Is Creative Writing Teachable?

What is Creative Writing? 

Google ‘creative writing’ and you’ll read that it’s writing that falls outside the realms of journalism and academia, with creativity and imagination at the forefront (short stories and novels) and yes, poetry is included. Thoughts and feelings are at the heart of our creative expression, running through the veins in each of us- sometimes lying dormant and other times, very active.

Judging creativity

A lot of us obsess over the opinion that some children are natural born writers while other children will never be good at writing creatively, no matter how much input they receive. I wonder if this black and white thinking about creativity is something we should question, here? We have a tendency to place ourselves into ability boxes, such as, ‘I’m good at writing’, or ‘I’m not good at writing’, ‘I can do maths’ or ‘I can’t do maths’. Why do we feel we must limit ourselves and others to just one category, or the other? Why can’t we be somewhere in the middle or better still, on our own journey, furthering our skills and gathering experience along the way? Afterall, isn’t creativity more fluid than boxes and a part of human nature?

Can Art be taught? Can a musical instrument be taught? Can Maths be taught? Yes, of course they can all be taught I hear you say. But can lessons transform my child into the next Matisse, a top mathematician or best-selling musician? Well, that’s a different question! I believe talent, hard work, motivation and self-perception all play a part here. If we assume these things can be taught, why even ponder whether creative writing can be taught. When we ask this question, perhaps what we're really thinking is ‘yes, skills and story structure can be taught, but is there a magical element in stories we are scared our children will never have? Are we judging creativity too harshly, here? Is there a tendency to reduce storytelling to story structure and a series of skills that are transferred between teacher and learner? Followed by some confusion over why some children still don’t know how to write good stories, despite their neat application of technical skills?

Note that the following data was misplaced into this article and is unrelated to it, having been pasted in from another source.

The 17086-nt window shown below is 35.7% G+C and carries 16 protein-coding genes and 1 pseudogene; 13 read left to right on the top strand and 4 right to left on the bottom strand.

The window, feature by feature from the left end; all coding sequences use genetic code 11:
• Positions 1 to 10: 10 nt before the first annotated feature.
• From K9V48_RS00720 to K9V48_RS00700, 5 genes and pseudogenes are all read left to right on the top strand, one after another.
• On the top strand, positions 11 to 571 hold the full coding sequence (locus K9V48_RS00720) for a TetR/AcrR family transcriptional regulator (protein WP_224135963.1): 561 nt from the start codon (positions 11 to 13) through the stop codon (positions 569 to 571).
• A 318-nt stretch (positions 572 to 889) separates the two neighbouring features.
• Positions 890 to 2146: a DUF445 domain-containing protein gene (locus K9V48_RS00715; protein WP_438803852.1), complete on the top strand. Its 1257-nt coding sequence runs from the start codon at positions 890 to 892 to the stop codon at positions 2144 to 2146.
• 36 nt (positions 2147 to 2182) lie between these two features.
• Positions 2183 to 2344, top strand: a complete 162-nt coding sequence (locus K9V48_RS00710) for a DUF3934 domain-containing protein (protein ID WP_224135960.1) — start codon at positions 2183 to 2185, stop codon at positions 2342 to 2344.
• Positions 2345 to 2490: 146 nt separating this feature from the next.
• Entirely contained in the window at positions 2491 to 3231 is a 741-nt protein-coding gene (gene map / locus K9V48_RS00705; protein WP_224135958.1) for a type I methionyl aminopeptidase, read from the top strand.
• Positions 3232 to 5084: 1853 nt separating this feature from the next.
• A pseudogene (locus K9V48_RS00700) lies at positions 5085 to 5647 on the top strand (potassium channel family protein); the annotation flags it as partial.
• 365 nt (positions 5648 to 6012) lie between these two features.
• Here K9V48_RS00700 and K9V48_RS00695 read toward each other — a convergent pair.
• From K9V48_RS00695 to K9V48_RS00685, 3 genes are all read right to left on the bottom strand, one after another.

If a child attends a writing workshop, it would be very surprising if they didn’t improve on some level, however small. Although having said that...if a writing teacher is unable to put across what they know in the right way to suit a child, then perhaps the workshop will not have been of benefit…But this could be true of any workshop.

The right approach matters

I think the personal nature of creative writing means that the approach really matters. How you teach creative writing really matters. There’s an element of teaching creative writing that can be overlooked by creative writing tutors and that is the quality of the emotional connection between teacher and child. Do we put too much emphasis on the transfer of skills and knowledge in creative writing lessons, in order to tick boxes? Do we think the use of vocabulary banks and checklists equal writing success? A formulaic approach to creative writing is widely adopted, it’s seen as a gateway for teachers, parents and children to navigate their way through the mysteries of the creative writing process. But does it really work and whilst children follow these formulas what vital elements in the creative writing process are being diluted or in some cases, lost?

The impact of checklists and vocabulary banks

Handy checklists and vocabulary banks can be very useful aids in helping children to write. But perhaps we need greater realisation that we shouldn’t be heavily reliant on using them. Do they give children a false sense of security and discourage children from fully engaging with their imagination? We shouldn’t ignore what really matters when we allow children thinking time to ‘dream’ and write creatively, our unique perception of the world drifts onto paper where hearts and minds mingle.  Many of you will surely be thinking ‘wait, checklists are an easy-to-follow resource and are key to acing the 11Plus English Exam, right?’ Well, yes checklists are a useful aid to help ensure we have included key elements in our writing, but they shouldn’t drive the process.